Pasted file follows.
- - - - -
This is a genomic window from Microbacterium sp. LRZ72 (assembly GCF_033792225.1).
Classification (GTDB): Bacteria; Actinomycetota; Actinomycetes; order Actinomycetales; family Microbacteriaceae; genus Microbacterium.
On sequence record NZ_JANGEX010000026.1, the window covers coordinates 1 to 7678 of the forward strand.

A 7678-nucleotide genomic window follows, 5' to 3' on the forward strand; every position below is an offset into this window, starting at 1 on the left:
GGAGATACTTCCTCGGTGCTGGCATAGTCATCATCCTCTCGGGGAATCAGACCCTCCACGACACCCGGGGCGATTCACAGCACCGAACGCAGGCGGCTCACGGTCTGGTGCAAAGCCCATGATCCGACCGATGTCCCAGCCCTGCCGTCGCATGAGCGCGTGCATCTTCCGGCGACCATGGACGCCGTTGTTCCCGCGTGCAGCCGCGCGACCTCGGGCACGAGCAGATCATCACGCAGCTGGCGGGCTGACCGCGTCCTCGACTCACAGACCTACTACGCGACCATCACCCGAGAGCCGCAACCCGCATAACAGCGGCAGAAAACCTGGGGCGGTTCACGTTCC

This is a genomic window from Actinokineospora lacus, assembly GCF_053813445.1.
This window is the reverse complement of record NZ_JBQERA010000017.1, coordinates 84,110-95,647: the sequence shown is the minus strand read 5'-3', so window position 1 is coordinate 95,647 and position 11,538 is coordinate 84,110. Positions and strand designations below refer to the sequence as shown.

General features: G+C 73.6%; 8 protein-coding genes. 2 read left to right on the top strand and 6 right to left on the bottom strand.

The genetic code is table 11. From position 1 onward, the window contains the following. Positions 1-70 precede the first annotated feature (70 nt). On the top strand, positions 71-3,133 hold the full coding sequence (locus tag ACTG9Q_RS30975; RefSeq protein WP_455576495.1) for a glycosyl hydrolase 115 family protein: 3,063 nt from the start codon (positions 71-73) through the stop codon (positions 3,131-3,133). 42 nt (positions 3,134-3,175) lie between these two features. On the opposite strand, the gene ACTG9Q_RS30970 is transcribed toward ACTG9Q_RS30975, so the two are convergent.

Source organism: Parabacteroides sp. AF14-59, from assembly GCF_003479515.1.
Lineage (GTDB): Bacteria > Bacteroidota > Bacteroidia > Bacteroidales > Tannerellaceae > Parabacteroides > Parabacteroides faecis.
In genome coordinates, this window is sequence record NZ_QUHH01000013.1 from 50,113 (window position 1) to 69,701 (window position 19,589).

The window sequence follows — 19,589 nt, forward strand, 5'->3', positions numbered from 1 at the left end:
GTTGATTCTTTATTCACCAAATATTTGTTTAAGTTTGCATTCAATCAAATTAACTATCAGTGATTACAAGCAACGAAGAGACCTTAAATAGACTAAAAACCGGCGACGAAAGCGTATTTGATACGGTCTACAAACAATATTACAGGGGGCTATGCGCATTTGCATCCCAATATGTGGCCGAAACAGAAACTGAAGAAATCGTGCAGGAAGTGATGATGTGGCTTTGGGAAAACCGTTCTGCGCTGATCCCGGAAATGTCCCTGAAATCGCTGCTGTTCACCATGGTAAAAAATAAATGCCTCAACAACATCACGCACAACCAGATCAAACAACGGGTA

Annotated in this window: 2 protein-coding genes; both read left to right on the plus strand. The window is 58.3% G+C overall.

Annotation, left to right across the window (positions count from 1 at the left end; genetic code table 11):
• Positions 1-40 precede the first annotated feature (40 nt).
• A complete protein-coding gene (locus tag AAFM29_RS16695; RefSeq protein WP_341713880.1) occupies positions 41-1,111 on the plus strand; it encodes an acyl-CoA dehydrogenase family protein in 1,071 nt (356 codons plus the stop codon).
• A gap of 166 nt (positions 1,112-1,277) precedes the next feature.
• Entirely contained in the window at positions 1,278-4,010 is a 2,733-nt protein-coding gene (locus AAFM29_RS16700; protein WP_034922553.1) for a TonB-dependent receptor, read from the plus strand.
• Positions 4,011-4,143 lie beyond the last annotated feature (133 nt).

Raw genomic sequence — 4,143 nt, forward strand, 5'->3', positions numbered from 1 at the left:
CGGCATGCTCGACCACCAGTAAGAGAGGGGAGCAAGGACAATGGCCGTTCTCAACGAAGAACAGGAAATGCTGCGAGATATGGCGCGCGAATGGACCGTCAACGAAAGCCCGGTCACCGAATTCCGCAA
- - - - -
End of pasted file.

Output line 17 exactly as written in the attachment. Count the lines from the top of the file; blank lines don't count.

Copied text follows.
• Positions 1-40 precede the first annotated feature (40 nt).